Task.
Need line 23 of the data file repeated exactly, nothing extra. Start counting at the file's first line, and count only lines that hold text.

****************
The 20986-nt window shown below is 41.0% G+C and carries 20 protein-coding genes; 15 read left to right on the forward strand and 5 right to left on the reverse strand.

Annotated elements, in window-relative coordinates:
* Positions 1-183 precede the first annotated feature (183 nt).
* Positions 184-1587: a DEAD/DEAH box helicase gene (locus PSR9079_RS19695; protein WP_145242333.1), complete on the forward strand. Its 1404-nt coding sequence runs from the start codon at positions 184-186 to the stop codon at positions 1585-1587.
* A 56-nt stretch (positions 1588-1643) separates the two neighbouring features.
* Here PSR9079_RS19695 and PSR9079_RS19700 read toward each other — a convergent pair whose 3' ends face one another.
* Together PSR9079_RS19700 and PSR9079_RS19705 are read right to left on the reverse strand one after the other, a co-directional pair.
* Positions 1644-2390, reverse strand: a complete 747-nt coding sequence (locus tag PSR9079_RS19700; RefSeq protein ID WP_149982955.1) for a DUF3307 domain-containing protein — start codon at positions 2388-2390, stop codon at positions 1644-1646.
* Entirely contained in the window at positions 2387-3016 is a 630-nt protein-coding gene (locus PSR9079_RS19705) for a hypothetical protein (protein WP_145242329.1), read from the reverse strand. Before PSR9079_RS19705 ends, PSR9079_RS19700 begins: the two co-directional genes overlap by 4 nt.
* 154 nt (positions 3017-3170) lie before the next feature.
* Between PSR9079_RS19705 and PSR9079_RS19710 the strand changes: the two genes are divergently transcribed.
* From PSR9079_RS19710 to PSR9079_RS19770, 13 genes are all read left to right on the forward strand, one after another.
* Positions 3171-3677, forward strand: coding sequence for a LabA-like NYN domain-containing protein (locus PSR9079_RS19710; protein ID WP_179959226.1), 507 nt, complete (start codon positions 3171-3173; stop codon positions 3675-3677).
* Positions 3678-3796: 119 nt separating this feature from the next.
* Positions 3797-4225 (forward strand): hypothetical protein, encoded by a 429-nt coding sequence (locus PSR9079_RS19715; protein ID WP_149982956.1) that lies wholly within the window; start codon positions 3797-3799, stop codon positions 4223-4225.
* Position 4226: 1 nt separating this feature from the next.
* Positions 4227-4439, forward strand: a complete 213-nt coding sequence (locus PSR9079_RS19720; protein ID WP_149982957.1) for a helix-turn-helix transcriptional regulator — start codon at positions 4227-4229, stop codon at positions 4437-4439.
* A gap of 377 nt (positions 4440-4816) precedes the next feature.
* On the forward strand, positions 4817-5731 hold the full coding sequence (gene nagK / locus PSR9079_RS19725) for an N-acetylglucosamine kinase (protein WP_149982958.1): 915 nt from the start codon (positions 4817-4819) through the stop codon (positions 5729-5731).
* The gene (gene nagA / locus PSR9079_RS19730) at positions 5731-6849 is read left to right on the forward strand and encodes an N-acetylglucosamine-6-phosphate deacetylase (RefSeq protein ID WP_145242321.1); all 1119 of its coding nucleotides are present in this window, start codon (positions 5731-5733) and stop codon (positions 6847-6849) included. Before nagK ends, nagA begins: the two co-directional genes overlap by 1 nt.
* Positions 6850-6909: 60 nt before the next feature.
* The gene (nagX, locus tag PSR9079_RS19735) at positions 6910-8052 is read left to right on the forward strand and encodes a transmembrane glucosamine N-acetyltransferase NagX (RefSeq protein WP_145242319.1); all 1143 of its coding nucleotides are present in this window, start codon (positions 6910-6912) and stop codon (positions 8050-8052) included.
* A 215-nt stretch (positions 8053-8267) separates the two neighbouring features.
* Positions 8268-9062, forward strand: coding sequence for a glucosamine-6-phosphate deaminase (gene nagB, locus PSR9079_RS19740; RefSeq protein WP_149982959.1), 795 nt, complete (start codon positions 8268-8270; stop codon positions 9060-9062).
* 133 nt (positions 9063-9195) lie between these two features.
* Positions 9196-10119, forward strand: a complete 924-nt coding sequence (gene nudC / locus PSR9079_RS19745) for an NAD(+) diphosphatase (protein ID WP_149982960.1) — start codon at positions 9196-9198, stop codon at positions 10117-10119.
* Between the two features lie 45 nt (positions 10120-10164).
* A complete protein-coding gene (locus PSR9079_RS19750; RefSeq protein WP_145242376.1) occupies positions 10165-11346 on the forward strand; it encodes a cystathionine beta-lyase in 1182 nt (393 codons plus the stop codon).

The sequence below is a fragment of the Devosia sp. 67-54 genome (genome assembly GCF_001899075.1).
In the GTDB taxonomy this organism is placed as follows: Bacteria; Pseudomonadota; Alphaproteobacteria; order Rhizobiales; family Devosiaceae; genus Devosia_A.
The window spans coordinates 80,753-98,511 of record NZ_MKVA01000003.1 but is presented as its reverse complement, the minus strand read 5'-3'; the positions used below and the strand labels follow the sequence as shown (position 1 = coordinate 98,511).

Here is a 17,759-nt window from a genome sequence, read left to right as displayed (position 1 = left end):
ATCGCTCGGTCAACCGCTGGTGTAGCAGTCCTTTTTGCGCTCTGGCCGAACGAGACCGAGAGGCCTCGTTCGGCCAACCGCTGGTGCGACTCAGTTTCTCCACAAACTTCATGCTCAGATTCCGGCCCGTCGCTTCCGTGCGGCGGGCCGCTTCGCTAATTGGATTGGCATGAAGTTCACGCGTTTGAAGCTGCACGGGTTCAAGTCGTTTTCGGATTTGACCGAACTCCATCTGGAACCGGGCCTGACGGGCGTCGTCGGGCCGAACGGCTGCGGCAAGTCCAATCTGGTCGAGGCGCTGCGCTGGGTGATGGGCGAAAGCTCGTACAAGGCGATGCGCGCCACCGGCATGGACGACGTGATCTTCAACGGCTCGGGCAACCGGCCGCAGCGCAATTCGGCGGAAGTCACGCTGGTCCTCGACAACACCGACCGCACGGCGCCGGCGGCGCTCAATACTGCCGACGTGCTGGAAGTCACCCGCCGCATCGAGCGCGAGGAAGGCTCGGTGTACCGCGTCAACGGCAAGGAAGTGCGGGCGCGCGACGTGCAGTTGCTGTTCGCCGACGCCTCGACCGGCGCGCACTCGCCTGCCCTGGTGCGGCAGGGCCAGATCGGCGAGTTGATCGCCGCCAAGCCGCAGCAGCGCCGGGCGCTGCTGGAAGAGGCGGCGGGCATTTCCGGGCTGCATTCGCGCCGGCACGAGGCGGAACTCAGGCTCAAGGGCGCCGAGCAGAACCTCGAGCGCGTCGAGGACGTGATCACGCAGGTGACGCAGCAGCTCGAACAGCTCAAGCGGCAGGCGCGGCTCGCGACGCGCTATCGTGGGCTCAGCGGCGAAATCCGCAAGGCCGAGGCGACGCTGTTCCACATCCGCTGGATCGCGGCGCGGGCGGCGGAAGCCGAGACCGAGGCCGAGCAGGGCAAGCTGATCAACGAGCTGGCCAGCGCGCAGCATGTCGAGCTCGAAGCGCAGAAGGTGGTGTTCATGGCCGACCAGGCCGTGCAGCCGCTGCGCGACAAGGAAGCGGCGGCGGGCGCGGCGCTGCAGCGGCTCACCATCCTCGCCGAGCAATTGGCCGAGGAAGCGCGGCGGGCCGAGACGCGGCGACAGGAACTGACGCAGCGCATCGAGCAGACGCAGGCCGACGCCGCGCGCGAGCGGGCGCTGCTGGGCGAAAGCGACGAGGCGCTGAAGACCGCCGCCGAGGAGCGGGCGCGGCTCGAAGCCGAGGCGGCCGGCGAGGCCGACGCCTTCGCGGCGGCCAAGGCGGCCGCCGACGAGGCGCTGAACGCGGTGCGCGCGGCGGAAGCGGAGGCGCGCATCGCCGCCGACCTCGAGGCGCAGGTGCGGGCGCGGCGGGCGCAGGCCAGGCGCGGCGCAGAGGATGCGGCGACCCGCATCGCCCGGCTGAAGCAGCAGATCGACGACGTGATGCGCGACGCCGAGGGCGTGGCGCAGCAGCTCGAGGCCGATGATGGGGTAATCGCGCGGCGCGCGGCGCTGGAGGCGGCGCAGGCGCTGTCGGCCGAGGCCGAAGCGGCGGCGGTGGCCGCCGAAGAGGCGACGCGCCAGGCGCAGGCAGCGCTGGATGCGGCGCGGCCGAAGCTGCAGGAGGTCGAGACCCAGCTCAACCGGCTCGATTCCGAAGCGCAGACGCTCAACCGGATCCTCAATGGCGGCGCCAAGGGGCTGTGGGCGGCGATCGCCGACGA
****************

* A 215-nt stretch (positions 8053-8267) separates the two neighbouring features.